- ERP – Emergency Response Procedure (Quinn; 2004)
- EMDR-ER—EMDR Emergency Room [Guedalia and Yoeli; 2000]
- EMDR PRECI—Protocol for Recent Critical Incidents (Jarero and Artigas; 2011)
- REP—Recent Traumatic Event Protocol (Francine Shapiro; 1995, 2001)
- EMDR R-TEP—Recent Traumatic Episode Protocol (Elan Shapiro and Brurit Laub; 2008)
- EMDR IGTP—EMDR Integrative Group Treatment Protocol – Adult (Jarero and Artigas; 2000)
- EMDR IGTP—EMDR Integrative Group Treatment Protocol for Adolescents (Between 14 and 17 Years) and Adults Living with Ongoing Traumatic Stress (Jarero and Artigas;, 2000)
- EMDR IGTP—EMDR Integrative Group Treatment Protocol for Early Intervention with Children (Jarero and Artiga;, 2000)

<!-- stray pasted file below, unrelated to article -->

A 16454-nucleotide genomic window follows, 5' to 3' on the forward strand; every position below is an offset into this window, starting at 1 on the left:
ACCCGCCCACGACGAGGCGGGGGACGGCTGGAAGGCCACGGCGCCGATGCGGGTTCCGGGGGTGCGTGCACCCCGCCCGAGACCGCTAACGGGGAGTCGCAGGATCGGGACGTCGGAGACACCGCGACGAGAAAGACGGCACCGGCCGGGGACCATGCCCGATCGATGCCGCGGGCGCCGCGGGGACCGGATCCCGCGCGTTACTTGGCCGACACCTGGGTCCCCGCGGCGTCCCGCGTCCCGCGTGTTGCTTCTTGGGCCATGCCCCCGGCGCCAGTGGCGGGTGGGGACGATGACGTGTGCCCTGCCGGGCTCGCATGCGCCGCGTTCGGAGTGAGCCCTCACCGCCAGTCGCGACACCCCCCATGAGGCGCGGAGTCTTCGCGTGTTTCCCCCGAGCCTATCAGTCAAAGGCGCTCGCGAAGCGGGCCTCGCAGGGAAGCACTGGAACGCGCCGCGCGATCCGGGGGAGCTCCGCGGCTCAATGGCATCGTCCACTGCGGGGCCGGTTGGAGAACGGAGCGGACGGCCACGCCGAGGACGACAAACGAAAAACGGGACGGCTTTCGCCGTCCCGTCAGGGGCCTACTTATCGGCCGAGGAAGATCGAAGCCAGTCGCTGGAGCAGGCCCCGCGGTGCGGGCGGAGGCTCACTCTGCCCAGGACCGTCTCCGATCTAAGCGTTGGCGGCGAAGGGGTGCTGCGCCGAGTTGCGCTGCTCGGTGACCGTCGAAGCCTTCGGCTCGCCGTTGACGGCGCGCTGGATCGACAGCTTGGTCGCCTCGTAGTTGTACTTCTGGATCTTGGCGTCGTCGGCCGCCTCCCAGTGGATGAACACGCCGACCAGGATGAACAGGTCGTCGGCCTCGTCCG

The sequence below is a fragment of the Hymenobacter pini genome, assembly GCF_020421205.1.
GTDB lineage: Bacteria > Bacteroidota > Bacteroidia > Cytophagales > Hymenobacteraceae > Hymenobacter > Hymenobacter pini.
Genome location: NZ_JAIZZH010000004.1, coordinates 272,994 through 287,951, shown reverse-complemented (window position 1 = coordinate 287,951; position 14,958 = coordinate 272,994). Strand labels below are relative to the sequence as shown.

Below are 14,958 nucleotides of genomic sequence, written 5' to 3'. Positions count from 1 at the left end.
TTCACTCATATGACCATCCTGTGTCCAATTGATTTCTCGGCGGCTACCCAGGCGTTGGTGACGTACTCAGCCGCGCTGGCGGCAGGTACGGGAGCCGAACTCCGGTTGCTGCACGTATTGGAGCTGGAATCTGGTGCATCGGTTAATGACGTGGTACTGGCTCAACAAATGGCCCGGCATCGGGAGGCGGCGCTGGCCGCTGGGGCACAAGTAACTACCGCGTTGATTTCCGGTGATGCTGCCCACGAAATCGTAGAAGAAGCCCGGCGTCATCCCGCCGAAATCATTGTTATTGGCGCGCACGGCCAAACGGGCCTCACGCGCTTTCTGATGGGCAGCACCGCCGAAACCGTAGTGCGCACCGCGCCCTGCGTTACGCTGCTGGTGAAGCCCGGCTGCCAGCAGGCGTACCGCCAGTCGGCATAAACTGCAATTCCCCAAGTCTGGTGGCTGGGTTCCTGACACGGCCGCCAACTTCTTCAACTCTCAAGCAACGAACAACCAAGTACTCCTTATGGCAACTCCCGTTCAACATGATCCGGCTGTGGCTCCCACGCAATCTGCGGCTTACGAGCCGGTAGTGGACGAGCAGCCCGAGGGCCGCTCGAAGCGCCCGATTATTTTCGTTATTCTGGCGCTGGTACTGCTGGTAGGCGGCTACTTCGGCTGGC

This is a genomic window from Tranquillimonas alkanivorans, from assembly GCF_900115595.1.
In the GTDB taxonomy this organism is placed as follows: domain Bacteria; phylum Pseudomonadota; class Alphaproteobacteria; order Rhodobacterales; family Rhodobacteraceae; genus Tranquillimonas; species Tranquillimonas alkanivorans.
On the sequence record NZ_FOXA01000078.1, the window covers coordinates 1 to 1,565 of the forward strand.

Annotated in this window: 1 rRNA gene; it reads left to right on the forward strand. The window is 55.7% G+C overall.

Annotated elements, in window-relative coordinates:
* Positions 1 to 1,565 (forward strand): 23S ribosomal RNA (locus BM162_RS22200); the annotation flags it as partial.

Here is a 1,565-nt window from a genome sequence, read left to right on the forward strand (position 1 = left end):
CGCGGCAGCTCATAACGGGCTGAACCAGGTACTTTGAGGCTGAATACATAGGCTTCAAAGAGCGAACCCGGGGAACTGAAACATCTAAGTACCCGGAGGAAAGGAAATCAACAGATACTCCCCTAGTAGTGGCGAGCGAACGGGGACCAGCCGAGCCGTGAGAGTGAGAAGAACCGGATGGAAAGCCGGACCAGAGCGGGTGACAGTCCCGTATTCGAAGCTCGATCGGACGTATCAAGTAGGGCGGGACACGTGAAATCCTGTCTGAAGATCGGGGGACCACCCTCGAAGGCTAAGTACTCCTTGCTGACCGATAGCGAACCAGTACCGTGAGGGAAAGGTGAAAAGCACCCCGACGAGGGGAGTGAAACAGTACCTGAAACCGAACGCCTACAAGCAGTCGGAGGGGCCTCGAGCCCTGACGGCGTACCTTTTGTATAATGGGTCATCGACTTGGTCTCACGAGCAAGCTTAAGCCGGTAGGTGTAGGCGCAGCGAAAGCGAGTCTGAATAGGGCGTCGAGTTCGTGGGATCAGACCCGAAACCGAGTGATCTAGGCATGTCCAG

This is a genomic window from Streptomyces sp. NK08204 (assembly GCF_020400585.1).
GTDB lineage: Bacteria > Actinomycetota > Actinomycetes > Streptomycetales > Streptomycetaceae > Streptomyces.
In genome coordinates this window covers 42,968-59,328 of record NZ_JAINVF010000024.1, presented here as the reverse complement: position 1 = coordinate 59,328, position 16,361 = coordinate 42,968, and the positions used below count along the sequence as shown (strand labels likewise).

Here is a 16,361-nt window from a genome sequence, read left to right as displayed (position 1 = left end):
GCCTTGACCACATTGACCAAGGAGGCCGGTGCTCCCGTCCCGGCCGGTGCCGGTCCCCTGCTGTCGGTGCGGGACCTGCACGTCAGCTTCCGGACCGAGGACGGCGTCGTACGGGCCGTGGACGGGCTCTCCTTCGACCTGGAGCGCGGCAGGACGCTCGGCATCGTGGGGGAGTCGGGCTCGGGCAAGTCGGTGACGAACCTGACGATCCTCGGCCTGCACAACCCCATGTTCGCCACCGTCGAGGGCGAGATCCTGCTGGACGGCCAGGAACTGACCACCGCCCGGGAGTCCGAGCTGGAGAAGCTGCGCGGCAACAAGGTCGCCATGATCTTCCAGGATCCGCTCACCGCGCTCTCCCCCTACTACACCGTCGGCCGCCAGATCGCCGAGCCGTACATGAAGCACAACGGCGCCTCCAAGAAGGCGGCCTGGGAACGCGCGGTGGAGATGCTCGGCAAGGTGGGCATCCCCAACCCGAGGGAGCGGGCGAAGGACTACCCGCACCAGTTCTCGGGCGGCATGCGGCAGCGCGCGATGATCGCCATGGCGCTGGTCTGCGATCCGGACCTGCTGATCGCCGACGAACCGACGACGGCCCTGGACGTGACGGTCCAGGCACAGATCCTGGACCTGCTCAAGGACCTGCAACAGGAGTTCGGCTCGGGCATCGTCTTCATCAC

- Imma Group Protocol (Laub and Bar Sade; 2009)
- The Butterfly Hug (Artigas and Jarero; 2000)
- The Four Elements Exercise for Stress Reduction (Elan Shapiro, 2007)
Appendix D: Pocket Guide to Early EMDR Intervention Protocols (Compiled by Beverly Laidlaw Chasse)
- ERP—Emergency Response Procedure
- EMDR-ER—Emergency Room and Wards Protocol
- EMDR-PRECI—Protocol for Recent Critical Incidents
- REP—Recent Traumatic Event Protocol
- EMDR- R-TEP—Recent Traumatic Episode Protocol
- EMDR IGTP—Integrative Group Treatment Protocol
Additional handy references
- Four Elements Exercises for Stress / Resource Connection Envelope (abbreviated versions)
- Trauma Response Information Sheet
How to access and use the EMDR Early Intervention Researcher’s Toolkit
Go to http://www.emdrresearchfoundation.org/toolkit. Alternatively, simply go to the EMDR Research Foundation’s main page at http://emdrresearchfoundation.org/ and then click on the Toolkit image. This will take you to the Toolkit page.
Once on the Toolkit page: